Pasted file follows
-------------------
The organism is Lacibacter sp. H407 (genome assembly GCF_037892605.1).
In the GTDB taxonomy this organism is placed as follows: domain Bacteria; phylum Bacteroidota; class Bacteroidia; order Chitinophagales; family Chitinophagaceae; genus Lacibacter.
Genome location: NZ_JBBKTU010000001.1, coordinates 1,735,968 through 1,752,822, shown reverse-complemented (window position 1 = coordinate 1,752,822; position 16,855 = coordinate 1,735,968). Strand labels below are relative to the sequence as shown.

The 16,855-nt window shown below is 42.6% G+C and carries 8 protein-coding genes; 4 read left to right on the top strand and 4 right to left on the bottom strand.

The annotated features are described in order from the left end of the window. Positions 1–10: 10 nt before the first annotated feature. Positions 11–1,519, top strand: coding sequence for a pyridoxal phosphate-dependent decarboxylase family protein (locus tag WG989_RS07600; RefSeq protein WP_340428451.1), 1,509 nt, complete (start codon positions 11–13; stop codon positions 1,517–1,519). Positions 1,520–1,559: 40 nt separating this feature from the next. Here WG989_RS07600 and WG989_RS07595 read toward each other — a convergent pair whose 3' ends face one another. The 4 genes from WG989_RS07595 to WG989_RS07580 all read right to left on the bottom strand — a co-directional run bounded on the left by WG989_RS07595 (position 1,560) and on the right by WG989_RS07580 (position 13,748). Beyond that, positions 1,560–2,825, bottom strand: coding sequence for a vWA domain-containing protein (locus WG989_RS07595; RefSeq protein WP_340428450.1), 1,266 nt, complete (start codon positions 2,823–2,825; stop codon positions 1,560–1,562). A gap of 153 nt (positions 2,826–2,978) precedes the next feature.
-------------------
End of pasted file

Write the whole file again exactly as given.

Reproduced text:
The organism is Lacibacter sp. H407 (genome assembly GCF_037892605.1).
In the GTDB taxonomy this organism is placed as follows: domain Bacteria; phylum Bacteroidota; class Bacteroidia; order Chitinophagales; family Chitinophagaceae; genus Lacibacter.
Genome location: NZ_JBBKTU010000001.1, coordinates 1,735,968 through 1,752,822, shown reverse-complemented (window position 1 = coordinate 1,752,822; position 16,855 = coordinate 1,735,968). Strand labels below are relative to the sequence as shown.

The 16,855-nt window shown below is 42.6% G+C and carries 8 protein-coding genes; 4 read left to right on the top strand and 4 right to left on the bottom strand.

The annotated features are described in order from the left end of the window. Positions 1–10: 10 nt before the first annotated feature. Positions 11–1,519, top strand: coding sequence for a pyridoxal phosphate-dependent decarboxylase family protein (locus tag WG989_RS07600; RefSeq protein WP_340428451.1), 1,509 nt, complete (start codon positions 11–13; stop codon positions 1,517–1,519). Positions 1,520–1,559: 40 nt separating this feature from the next. Here WG989_RS07600 and WG989_RS07595 read toward each other — a convergent pair whose 3' ends face one another. The 4 genes from WG989_RS07595 to WG989_RS07580 all read right to left on the bottom strand — a co-directional run bounded on the left by WG989_RS07595 (position 1,560) and on the right by WG989_RS07580 (position 13,748). Beyond that, positions 1,560–2,825, bottom strand: coding sequence for a vWA domain-containing protein (locus WG989_RS07595; RefSeq protein WP_340428450.1), 1,266 nt, complete (start codon positions 2,823–2,825; stop codon positions 1,560–1,562). A gap of 153 nt (positions 2,826–2,978) precedes the next feature.